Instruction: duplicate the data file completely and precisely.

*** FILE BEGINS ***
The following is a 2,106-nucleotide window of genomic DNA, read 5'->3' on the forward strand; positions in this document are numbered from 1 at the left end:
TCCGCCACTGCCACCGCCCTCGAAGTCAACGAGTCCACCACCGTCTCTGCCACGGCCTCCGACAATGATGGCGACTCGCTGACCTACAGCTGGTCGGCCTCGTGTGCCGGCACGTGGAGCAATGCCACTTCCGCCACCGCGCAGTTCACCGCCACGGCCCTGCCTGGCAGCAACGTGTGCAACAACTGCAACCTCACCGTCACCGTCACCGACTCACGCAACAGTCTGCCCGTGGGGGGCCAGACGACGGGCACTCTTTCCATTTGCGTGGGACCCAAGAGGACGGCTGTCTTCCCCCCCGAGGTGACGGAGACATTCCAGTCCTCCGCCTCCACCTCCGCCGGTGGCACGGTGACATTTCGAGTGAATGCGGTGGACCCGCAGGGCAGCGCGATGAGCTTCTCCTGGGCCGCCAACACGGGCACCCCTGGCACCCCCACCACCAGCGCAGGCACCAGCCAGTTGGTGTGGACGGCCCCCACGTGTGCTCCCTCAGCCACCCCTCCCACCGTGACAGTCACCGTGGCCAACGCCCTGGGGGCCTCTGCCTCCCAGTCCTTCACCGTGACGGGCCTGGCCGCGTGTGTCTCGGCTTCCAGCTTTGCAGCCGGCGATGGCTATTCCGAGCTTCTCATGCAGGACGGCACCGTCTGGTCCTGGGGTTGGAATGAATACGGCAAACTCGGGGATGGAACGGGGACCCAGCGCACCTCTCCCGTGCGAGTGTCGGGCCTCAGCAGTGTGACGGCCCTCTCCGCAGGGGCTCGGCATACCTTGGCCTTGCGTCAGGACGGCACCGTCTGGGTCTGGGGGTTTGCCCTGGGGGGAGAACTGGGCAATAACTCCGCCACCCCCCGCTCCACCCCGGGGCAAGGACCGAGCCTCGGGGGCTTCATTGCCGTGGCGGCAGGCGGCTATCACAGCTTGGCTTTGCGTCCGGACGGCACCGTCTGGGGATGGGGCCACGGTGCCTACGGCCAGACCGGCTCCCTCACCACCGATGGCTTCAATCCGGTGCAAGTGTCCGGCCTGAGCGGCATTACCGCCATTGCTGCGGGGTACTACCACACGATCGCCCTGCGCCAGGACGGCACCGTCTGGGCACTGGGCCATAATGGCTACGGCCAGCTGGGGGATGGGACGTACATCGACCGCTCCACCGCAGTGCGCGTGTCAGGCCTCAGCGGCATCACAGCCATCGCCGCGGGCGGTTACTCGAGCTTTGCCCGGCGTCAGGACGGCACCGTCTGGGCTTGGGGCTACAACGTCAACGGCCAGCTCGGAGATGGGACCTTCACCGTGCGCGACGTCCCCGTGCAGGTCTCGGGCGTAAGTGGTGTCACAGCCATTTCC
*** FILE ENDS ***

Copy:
The following is a 2,106-nucleotide window of genomic DNA, read 5'->3' on the forward strand; positions in this document are numbered from 1 at the left end:
TCCGCCACTGCCACCGCCCTCGAAGTCAACGAGTCCACCACCGTCTCTGCCACGGCCTCCGACAATGATGGCGACTCGCTGACCTACAGCTGGTCGGCCTCGTGTGCCGGCACGTGGAGCAATGCCACTTCCGCCACCGCGCAGTTCACCGCCACGGCCCTGCCTGGCAGCAACGTGTGCAACAACTGCAACCTCACCGTCACCGTCACCGACTCACGCAACAGTCTGCCCGTGGGGGGCCAGACGACGGGCACTCTTTCCATTTGCGTGGGACCCAAGAGGACGGCTGTCTTCCCCCCCGAGGTGACGGAGACATTCCAGTCCTCCGCCTCCACCTCCGCCGGTGGCACGGTGACATTTCGAGTGAATGCGGTGGACCCGCAGGGCAGCGCGATGAGCTTCTCCTGGGCCGCCAACACGGGCACCCCTGGCACCCCCACCACCAGCGCAGGCACCAGCCAGTTGGTGTGGACGGCCCCCACGTGTGCTCCCTCAGCCACCCCTCCCACCGTGACAGTCACCGTGGCCAACGCCCTGGGGGCCTCTGCCTCCCAGTCCTTCACCGTGACGGGCCTGGCCGCGTGTGTCTCGGCTTCCAGCTTTGCAGCCGGCGATGGCTATTCCGAGCTTCTCATGCAGGACGGCACCGTCTGGTCCTGGGGTTGGAATGAATACGGCAAACTCGGGGATGGAACGGGGACCCAGCGCACCTCTCCCGTGCGAGTGTCGGGCCTCAGCAGTGTGACGGCCCTCTCCGCAGGGGCTCGGCATACCTTGGCCTTGCGTCAGGACGGCACCGTCTGGGTCTGGGGGTTTGCCCTGGGGGGAGAACTGGGCAATAACTCCGCCACCCCCCGCTCCACCCCGGGGCAAGGACCGAGCCTCGGGGGCTTCATTGCCGTGGCGGCAGGCGGCTATCACAGCTTGGCTTTGCGTCCGGACGGCACCGTCTGGGGATGGGGCCACGGTGCCTACGGCCAGACCGGCTCCCTCACCACCGATGGCTTCAATCCGGTGCAAGTGTCCGGCCTGAGCGGCATTACCGCCATTGCTGCGGGGTACTACCACACGATCGCCCTGCGCCAGGACGGCACCGTCTGGGCACTGGGCCATAATGGCTACGGCCAGCTGGGGGATGGGACGTACATCGACCGCTCCACCGCAGTGCGCGTGTCAGGCCTCAGCGGCATCACAGCCATCGCCGCGGGCGGTTACTCGAGCTTTGCCCGGCGTCAGGACGGCACCGTCTGGGCTTGGGGCTACAACGTCAACGGCCAGCTCGGAGATGGGACCTTCACCGTGCGCGACGTCCCCGTGCAGGTCTCGGGCGTAAGTGGTGTCACAGCCATTTCC